But the Pentagon doesn’t want us to know anything about this and has in the past actually punished US soldiers for taking action against bullying perverts. The New York Times reported in 2015 that after special forces Captain Dan Quinn “beat up an American-backed militia commander for keeping a boy chained to his bed as a sex slave” he was relieved of his command. He said later that “We were putting people into power who would do things that were worse than the Taliban did,” which is absolutely correct because even the barbaric Taliban did not permit such criminal obscenity to go unpunished.
Sexual abuse of boys in Afghanistan continues unchecked in spite of the SIGAR’s criticisms and regardless of the international “Convention on the Rights of the Child” which requires nations who ratify the agreement to “undertake to protect children from all forms of sexual exploitation and sexual abuse.”
The United States, however, has not ratified the Convention, which means that it is not legally bound by any of its requirements. As The Economist observes, the US lawmakers who oppose the treaty “say it would usurp American sovereignty, a long-standing fear about the UN among some conservative Republicans. There is a fear that the social and economic rights established by the treaty could provoke lawsuits demanding that the government pay for these things.” It is not surprising that the Pentagon has done nothing at all to oppose gross abuse of children in Afghanistan.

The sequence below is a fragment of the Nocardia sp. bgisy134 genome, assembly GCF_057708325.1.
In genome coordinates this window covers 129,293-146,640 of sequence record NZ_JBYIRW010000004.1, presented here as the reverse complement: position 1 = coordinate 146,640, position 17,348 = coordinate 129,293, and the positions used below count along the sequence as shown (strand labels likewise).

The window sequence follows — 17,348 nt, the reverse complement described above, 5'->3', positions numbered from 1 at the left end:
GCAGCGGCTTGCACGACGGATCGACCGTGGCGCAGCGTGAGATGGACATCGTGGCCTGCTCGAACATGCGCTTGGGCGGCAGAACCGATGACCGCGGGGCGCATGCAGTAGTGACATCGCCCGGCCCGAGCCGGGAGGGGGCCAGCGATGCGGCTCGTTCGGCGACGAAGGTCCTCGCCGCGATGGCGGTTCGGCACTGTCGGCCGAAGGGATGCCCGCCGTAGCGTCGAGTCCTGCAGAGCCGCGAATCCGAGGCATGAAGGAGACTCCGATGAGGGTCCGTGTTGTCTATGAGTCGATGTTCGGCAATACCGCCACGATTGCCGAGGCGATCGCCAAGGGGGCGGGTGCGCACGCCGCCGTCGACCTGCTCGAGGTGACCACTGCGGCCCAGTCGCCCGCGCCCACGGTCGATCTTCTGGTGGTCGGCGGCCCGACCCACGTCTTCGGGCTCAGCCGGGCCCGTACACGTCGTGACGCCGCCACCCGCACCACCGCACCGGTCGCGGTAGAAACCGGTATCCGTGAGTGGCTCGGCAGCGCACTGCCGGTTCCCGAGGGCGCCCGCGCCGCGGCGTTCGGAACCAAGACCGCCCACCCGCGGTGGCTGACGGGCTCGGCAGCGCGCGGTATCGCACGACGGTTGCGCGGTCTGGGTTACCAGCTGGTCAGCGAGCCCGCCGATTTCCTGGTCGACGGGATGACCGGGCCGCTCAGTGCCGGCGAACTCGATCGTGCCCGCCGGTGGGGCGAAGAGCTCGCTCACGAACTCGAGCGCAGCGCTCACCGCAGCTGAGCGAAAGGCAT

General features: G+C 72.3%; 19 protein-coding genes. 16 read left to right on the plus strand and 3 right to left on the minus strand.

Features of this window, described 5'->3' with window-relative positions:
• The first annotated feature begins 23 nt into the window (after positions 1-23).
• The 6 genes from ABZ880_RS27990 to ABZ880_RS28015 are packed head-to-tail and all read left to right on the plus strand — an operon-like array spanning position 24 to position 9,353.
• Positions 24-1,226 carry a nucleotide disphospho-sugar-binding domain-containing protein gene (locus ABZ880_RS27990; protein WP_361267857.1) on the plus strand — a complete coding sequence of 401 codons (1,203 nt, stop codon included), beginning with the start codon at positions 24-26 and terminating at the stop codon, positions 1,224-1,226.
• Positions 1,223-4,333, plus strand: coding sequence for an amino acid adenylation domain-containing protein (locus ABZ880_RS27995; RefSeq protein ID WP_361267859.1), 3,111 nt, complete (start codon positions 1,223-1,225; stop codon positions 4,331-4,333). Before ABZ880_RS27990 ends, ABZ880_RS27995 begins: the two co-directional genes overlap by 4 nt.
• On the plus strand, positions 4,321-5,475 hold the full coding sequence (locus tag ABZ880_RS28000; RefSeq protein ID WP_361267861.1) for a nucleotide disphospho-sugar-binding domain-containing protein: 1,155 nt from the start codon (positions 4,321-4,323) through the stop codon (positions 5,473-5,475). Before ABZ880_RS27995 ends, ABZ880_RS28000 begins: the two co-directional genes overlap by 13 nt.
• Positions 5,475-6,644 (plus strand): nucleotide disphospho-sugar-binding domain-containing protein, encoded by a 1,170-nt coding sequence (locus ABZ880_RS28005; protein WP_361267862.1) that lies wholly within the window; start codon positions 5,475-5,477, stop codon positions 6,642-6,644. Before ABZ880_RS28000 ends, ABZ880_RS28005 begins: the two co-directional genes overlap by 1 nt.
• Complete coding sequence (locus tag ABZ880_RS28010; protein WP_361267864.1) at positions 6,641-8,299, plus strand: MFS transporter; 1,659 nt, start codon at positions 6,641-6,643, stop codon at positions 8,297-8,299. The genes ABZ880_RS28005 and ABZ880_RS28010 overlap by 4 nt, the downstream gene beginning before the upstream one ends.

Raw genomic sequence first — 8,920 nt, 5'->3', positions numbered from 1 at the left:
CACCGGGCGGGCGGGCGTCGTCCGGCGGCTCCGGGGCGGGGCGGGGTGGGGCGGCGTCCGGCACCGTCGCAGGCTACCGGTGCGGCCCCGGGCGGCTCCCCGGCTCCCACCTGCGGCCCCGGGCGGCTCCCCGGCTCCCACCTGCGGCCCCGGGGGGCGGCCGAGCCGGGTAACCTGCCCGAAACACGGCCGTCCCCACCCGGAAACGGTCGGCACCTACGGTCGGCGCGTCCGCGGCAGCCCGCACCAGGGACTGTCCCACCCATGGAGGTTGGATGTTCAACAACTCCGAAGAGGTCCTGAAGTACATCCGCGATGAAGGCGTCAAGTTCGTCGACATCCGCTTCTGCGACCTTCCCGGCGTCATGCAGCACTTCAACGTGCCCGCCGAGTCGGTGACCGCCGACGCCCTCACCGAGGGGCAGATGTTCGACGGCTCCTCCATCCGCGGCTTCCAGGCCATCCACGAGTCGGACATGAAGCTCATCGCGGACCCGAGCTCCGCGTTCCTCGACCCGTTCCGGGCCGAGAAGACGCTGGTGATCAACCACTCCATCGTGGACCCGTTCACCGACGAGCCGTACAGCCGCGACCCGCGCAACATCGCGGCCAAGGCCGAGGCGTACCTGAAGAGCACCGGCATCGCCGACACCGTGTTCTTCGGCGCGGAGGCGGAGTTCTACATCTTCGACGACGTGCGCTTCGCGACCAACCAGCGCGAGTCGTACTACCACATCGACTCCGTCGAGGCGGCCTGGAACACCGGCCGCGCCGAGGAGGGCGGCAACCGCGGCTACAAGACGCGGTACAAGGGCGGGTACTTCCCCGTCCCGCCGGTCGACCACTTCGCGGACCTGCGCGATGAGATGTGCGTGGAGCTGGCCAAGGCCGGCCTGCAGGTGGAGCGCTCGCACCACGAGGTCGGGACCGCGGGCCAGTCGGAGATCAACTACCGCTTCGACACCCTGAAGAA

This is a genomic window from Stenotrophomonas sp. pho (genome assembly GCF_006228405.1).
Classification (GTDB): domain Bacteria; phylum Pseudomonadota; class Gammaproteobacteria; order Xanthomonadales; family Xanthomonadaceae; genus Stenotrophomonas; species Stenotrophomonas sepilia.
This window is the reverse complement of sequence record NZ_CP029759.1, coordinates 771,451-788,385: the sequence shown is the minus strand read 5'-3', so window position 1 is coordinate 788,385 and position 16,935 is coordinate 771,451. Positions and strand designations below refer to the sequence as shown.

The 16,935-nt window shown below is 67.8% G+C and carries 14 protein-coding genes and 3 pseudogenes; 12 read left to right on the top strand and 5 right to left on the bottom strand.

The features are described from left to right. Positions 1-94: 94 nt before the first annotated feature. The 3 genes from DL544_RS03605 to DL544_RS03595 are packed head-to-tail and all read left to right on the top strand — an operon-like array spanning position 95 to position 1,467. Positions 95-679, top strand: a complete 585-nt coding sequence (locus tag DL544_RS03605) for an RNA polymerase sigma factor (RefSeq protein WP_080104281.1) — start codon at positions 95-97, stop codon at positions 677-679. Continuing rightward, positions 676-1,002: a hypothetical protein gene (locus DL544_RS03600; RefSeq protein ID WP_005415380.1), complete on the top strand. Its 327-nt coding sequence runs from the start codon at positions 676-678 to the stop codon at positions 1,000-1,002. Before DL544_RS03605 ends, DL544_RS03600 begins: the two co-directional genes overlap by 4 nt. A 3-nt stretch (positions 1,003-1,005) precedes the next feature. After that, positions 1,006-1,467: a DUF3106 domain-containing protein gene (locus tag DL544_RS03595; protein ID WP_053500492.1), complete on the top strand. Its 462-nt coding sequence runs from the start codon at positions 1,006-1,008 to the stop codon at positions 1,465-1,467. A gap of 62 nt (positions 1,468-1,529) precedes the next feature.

Then there is the scandalous treatment of women in that corrupt and shattered country, where in 2009 a law was passed permitting men to starve their wives to death if they deny them sex. In 2014, after another five years of US-NATO support of “adherence to the principles of rule of law and good governance” the Kabul parliament approved a law which allows men “to attack their wives, children and sisters without fear of judicial punishment, undoing years of slow progress in tackling violence in a country blighted by so-called ‘honour’ killings, forced marriage and vicious domestic abuse.”
Amnesty International’s 2017-2018 Report informs us that “In the first half of  the Afghanistan Independent Human Rights Commission reported thousands of cases of violence against women and girls across the country, including beatings, killings and acid attacks. Against the backdrop of impunity for such crimes and a failure to investigate, cases of violence against women remained grossly under-reported due to traditional practices, stigmatization and fear of the consequences for the victims.”
There is no sign whatever that women in Afghanistan are being treated better than before the US invaded in late 2001. In all its years of operations and “Supporting the adherence to the principles of rule of law and good governance” in Afghanistan the US-NATO military alliance has not made the slightest difference to the appalling way in which Afghan males conduct themselves towards females.